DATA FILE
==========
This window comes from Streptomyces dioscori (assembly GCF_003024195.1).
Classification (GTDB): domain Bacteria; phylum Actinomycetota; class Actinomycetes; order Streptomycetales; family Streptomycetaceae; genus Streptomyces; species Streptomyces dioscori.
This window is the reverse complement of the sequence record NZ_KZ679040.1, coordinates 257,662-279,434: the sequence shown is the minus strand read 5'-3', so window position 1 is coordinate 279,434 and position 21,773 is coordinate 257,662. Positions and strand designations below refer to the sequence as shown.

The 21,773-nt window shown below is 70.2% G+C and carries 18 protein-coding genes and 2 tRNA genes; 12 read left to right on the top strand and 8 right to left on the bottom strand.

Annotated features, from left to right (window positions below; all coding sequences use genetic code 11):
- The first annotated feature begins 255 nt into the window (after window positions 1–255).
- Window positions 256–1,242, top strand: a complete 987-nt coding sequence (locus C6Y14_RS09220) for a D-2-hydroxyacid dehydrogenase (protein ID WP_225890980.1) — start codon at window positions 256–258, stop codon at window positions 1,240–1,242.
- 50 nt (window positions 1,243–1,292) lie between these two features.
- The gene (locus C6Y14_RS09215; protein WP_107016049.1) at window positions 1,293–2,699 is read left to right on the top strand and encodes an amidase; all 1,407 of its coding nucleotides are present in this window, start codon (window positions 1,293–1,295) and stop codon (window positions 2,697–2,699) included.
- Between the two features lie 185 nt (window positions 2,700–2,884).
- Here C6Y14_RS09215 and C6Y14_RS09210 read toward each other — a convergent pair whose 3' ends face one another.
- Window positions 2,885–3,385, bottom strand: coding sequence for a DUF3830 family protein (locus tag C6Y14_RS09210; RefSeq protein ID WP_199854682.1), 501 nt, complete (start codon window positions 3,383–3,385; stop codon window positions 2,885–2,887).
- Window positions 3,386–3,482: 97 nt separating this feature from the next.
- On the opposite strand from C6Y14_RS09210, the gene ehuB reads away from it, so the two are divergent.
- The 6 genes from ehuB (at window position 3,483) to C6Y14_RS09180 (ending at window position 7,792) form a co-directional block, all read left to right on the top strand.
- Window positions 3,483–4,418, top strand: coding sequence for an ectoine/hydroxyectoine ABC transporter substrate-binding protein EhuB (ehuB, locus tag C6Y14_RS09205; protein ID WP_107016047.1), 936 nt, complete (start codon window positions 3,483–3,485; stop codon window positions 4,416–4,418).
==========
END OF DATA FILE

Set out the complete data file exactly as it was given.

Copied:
This window comes from Streptomyces dioscori (assembly GCF_003024195.1).
Classification (GTDB): domain Bacteria; phylum Actinomycetota; class Actinomycetes; order Streptomycetales; family Streptomycetaceae; genus Streptomyces; species Streptomyces dioscori.
This window is the reverse complement of the sequence record NZ_KZ679040.1, coordinates 257,662-279,434: the sequence shown is the minus strand read 5'-3', so window position 1 is coordinate 279,434 and position 21,773 is coordinate 257,662. Positions and strand designations below refer to the sequence as shown.

The 21,773-nt window shown below is 70.2% G+C and carries 18 protein-coding genes and 2 tRNA genes; 12 read left to right on the top strand and 8 right to left on the bottom strand.

Annotated features, from left to right (window positions below; all coding sequences use genetic code 11):
- The first annotated feature begins 255 nt into the window (after window positions 1–255).
- Window positions 256–1,242, top strand: a complete 987-nt coding sequence (locus C6Y14_RS09220) for a D-2-hydroxyacid dehydrogenase (protein ID WP_225890980.1) — start codon at window positions 256–258, stop codon at window positions 1,240–1,242.
- 50 nt (window positions 1,243–1,292) lie between these two features.
- The gene (locus C6Y14_RS09215; protein WP_107016049.1) at window positions 1,293–2,699 is read left to right on the top strand and encodes an amidase; all 1,407 of its coding nucleotides are present in this window, start codon (window positions 1,293–1,295) and stop codon (window positions 2,697–2,699) included.
- Between the two features lie 185 nt (window positions 2,700–2,884).
- Here C6Y14_RS09215 and C6Y14_RS09210 read toward each other — a convergent pair whose 3' ends face one another.
- Window positions 2,885–3,385, bottom strand: coding sequence for a DUF3830 family protein (locus tag C6Y14_RS09210; RefSeq protein ID WP_199854682.1), 501 nt, complete (start codon window positions 3,383–3,385; stop codon window positions 2,885–2,887).
- Window positions 3,386–3,482: 97 nt separating this feature from the next.
- On the opposite strand from C6Y14_RS09210, the gene ehuB reads away from it, so the two are divergent.
- The 6 genes from ehuB (at window position 3,483) to C6Y14_RS09180 (ending at window position 7,792) form a co-directional block, all read left to right on the top strand.
- Window positions 3,483–4,418, top strand: coding sequence for an ectoine/hydroxyectoine ABC transporter substrate-binding protein EhuB (ehuB, locus tag C6Y14_RS09205; protein ID WP_107016047.1), 936 nt, complete (start codon window positions 3,483–3,485; stop codon window positions 4,416–4,418).